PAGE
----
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Trends in permafrost temperatures and active-layer thickness, Northern Tien Shan mountains

Mountain permafrost in Central Asia occupies approximately 3.5 million square kilometres and makes up about 15 per cent of the total permafrost area in the Northern Hemisphere. The climatic variations during the 20th century and especially during the last two decades have impacted current permafrost temperatures. In the Tien Shan Mountains, Qinghai-Tibet Plateau, and western Mongolian sector of the Altai Mountains, observations over the last 30 years show that permafrost warmed by 0.3°C in undisturbed systems and by up to 0.6°C in areas affected by human activities. In the northern Tien Shan Mountains and the Mongolian Altai Mountains, the average active-layer thickness increased by 20–25 per cent in comparison with the early 1970s. The figure displays data for 1974–1977 and 1990–2004 measured in a borehole at the 'Cosmostation' permafrost observatory, 3300 m above sea level, Northern Tien Shan Mountains in Central Asia.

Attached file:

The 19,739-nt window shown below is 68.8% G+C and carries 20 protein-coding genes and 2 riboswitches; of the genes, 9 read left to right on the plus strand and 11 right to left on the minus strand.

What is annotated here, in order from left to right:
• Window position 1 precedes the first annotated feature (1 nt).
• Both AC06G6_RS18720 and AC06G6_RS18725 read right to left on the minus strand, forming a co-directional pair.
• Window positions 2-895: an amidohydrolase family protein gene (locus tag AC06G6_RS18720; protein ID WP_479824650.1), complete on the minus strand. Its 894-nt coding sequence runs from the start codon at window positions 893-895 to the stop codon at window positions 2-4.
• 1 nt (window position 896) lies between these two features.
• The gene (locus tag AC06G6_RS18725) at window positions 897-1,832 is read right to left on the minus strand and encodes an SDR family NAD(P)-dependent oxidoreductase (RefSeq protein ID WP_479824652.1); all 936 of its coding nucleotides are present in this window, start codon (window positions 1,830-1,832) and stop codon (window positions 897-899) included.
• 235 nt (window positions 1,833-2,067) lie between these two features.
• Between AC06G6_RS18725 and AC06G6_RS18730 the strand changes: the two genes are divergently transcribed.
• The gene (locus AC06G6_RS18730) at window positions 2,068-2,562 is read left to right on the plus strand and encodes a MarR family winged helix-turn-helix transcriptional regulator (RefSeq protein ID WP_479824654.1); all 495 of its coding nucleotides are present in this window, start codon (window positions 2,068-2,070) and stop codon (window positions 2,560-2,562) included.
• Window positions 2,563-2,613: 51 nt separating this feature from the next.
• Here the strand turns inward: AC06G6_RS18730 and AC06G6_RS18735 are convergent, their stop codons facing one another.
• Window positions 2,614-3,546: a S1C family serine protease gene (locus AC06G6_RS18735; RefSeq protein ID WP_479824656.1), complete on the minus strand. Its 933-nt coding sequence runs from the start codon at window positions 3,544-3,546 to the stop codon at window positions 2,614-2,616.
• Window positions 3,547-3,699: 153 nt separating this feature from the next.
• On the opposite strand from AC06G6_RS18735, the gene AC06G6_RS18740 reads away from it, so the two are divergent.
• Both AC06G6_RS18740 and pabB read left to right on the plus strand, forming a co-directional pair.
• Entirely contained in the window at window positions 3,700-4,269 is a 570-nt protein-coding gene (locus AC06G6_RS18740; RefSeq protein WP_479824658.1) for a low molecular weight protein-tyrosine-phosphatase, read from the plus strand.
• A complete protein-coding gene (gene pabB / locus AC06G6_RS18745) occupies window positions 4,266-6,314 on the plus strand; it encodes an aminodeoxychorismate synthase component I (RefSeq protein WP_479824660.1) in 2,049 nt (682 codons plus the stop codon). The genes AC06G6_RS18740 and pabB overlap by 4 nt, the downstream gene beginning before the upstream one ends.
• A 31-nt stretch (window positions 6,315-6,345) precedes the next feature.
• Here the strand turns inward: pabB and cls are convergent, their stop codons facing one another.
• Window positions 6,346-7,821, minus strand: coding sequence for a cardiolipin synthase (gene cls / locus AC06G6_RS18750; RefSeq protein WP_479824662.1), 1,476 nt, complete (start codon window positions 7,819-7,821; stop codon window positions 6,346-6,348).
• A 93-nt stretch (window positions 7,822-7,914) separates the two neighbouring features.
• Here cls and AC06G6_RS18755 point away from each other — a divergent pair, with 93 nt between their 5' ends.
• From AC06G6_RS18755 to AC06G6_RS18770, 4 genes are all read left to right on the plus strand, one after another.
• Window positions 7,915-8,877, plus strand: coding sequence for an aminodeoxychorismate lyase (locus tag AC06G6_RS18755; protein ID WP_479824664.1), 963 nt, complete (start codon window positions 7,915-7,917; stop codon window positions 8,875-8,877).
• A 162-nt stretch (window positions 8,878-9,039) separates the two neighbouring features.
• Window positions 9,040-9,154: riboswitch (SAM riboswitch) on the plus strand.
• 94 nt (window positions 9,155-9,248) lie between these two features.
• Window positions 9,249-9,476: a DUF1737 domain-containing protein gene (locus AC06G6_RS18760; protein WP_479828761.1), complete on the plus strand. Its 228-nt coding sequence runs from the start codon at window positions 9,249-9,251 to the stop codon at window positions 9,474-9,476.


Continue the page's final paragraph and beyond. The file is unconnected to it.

Year: 2016

From collection: Global Outlook for Ice and Snow

Cartographer: Hugo Ahlenius, UNEP/GRID-Arendal

Tags: Antarctica Arctic arctic tundra Climate climate change indigenous peoples polar Polar and Mountain Environments

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